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5 Dollars 1998, Zimbabwe

in Krause book Number: 5b
Years of issue: 1998
Signatures: Governor: Mr. Leonard Tsumba
Serie: Leonard Tsumba Issue
Specimen of: 1997
Material: Cotton fiber
Size (mm): 140 х 68
Printer: Fidelity Printers and Refinery, Msasa Industrial area, Harare

* All pictures marked magnify are increased partially by magnifying glass, the remaining open in full size by clicking on the image.

** The word "Specimen" is present only on some of electronic pictures, in accordance with banknote images publication rules of appropriate banks.

5 Dollars 1998



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The Zimbabwe Bird. It is the national emblem of Zimbabwe, appearing on the national flags and coats of arms of both Zimbabwe and Rhodesia, as well as on banknotes and coins (first on Rhodesian pound and then Rhodesian dollar). It probably represents the Bateleur eagle or the African Fish Eagle.

2 Dollars 2016In lower right corner is a profile of the stone-carved Zimbabwe Bird. It is the national emblem of Zimbabwe, appearing on the national flags and coats of arms of both Zimbabwe and Rhodesia, as well as on banknotes and coins (first on Rhodesian pound and then Rhodesian dollar). It probably represents the Bateleur eagle or the African Fish Eagle.

The original carved birds are from the ruined city of Great Zimbabwe, which was built by ancestors of the Shona, starting in the 11th century and continuing for over 300 years. The ruins, after which modern Zimbabwe was named, cover some 1,800 acres (7.3 km²) and are the largest ancient stone construction in Zimbabwe. Among its notable elements are the soapstone bird sculptures, about 16 inches tall and standing on columns more than a yard tall, were installed on walls and monoliths of the ancient city of Great Zimbabwe. They are believed to have been a sign of the royal presence.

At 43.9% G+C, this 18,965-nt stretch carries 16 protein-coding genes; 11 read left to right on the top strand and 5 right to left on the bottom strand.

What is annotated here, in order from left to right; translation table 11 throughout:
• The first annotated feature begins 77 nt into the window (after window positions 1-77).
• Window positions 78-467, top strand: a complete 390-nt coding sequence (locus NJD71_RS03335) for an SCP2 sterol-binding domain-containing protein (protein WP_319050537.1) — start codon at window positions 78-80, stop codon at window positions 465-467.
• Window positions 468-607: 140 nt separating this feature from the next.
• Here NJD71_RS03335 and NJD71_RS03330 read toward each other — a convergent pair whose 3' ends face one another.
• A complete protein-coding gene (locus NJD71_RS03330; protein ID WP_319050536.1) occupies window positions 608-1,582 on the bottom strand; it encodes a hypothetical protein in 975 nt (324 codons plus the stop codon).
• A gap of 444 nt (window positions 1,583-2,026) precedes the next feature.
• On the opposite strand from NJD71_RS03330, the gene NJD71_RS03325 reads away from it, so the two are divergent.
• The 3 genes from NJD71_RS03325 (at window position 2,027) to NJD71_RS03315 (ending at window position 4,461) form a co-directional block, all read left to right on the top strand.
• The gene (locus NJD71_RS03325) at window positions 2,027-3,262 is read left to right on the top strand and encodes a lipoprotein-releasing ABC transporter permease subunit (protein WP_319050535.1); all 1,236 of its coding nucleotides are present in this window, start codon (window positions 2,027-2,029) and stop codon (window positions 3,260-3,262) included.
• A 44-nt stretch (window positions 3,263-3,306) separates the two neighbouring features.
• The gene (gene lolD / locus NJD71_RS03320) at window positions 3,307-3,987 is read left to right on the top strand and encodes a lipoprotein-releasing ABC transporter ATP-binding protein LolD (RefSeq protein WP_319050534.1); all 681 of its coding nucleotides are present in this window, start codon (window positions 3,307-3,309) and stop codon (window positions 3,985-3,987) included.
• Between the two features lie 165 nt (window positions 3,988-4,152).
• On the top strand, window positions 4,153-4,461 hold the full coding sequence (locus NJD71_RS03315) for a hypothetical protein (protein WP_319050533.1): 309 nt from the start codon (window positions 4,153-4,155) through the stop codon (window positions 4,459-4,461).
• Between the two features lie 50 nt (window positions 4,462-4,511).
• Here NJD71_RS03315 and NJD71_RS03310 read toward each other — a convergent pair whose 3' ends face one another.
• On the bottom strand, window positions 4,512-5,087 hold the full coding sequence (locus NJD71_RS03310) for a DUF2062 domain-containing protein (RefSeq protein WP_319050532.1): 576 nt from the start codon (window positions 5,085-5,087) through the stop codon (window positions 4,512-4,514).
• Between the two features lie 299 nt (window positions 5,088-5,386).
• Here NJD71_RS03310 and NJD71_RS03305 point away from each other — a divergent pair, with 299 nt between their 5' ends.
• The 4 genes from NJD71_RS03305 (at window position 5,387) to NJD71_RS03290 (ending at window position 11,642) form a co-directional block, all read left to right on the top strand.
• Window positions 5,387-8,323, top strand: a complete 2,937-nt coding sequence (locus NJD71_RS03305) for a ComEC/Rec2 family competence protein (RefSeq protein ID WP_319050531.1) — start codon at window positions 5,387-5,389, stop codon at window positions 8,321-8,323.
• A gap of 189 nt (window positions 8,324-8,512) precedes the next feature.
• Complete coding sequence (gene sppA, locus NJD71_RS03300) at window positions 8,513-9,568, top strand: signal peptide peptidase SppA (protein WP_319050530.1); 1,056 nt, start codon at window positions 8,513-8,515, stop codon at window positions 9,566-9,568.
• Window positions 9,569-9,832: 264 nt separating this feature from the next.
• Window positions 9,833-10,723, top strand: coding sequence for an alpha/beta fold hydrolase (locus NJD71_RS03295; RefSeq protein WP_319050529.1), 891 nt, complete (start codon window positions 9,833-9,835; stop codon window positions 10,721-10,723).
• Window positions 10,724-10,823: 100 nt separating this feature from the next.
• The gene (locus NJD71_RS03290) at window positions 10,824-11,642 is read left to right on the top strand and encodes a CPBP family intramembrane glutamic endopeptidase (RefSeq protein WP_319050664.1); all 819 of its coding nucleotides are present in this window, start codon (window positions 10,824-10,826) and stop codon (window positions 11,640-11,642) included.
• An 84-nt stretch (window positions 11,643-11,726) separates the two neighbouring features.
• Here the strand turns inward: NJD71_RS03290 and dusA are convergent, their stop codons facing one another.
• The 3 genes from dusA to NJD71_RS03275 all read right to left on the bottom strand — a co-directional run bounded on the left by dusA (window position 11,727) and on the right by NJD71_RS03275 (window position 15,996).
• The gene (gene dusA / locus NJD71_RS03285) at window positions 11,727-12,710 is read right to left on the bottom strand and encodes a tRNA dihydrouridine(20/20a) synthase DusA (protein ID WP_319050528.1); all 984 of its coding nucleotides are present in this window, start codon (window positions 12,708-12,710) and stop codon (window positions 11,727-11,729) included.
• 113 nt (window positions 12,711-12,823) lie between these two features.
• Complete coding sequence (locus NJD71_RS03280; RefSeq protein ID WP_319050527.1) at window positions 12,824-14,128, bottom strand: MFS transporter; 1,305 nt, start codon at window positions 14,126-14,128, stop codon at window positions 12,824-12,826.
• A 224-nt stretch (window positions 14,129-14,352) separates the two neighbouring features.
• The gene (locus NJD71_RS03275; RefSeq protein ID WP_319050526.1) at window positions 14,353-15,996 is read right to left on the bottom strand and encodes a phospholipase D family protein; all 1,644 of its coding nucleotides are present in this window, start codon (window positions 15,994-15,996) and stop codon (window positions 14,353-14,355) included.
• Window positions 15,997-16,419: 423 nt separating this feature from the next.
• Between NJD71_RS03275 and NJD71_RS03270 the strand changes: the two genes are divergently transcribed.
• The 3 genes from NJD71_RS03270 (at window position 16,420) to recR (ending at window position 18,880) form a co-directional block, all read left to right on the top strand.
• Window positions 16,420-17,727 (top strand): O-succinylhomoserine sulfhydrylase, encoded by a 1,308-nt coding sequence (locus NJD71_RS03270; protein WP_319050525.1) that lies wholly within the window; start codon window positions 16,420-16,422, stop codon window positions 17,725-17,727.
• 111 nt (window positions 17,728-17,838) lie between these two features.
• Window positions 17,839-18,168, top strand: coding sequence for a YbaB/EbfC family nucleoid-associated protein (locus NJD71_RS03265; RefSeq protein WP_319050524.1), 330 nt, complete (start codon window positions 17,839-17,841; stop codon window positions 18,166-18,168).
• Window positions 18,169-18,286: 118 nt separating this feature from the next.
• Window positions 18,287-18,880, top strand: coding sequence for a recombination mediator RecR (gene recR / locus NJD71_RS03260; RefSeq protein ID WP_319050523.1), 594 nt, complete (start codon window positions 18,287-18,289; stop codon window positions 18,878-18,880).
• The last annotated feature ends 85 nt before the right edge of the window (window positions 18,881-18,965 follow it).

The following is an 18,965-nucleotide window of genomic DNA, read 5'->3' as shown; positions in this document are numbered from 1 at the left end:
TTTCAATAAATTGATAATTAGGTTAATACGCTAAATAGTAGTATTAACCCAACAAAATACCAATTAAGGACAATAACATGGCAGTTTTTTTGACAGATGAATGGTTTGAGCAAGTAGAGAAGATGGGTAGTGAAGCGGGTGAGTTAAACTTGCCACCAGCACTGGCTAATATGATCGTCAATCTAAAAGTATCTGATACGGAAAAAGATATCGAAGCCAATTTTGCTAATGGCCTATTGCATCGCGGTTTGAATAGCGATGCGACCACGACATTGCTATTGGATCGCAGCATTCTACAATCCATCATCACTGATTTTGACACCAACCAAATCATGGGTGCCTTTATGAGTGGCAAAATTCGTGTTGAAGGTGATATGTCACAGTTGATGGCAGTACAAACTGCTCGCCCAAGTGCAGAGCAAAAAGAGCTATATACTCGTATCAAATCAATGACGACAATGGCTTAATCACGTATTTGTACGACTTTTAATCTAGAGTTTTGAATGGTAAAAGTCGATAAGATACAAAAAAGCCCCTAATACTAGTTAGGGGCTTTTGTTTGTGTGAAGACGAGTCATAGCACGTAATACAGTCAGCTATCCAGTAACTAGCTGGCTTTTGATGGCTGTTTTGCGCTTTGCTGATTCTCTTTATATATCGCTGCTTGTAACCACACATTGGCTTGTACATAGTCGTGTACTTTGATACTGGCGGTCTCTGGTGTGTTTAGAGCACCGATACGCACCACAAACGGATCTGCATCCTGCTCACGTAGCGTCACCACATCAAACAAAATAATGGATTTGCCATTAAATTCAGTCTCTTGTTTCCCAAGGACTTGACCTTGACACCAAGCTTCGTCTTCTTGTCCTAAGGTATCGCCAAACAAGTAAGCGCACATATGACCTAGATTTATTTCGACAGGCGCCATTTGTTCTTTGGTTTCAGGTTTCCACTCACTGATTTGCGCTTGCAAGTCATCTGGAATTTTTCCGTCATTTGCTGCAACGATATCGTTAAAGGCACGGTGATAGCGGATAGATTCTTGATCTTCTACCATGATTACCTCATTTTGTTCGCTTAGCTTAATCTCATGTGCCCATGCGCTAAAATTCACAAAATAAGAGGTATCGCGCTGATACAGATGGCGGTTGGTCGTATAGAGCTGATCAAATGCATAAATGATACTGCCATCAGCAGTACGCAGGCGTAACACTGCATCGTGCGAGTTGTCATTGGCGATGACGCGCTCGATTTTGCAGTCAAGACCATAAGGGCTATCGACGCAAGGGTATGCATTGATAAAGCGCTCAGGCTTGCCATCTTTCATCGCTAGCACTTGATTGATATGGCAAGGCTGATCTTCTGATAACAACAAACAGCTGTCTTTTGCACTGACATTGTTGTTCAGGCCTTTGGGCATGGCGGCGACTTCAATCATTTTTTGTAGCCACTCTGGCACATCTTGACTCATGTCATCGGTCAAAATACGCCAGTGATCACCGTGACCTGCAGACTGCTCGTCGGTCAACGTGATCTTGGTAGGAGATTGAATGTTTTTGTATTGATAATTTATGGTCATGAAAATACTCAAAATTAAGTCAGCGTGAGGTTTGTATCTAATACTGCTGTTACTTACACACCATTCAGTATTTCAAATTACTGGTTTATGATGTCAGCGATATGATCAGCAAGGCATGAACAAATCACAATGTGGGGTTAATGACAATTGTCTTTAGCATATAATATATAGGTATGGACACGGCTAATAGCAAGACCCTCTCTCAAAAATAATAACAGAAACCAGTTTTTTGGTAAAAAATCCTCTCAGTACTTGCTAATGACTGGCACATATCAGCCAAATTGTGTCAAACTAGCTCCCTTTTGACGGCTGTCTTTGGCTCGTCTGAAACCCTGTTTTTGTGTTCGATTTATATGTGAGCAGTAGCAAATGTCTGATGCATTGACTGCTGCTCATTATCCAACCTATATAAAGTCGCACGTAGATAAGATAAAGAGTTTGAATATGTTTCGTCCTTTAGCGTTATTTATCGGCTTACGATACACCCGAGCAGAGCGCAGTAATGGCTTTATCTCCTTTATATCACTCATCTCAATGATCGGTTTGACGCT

After the ruins of Great Zimbabwe were discovered by European colonists in the late nineteenth century, they took five of the carved birds to the Cape Colony and sold them to its leader Cecil Rhodes. A German missionary came to own the pedestal of one bird, which he sold to the Ethnological Museum in Berlin in 1907. At the independence of Zimbabwe in 1981, the South African government returned four of the statues to the country; the fifth is held at Groote Schuur, Rhodes' former home in Cape Town. In 2003, the German museum returned the portion of bird's pedestal to Zimbabwe.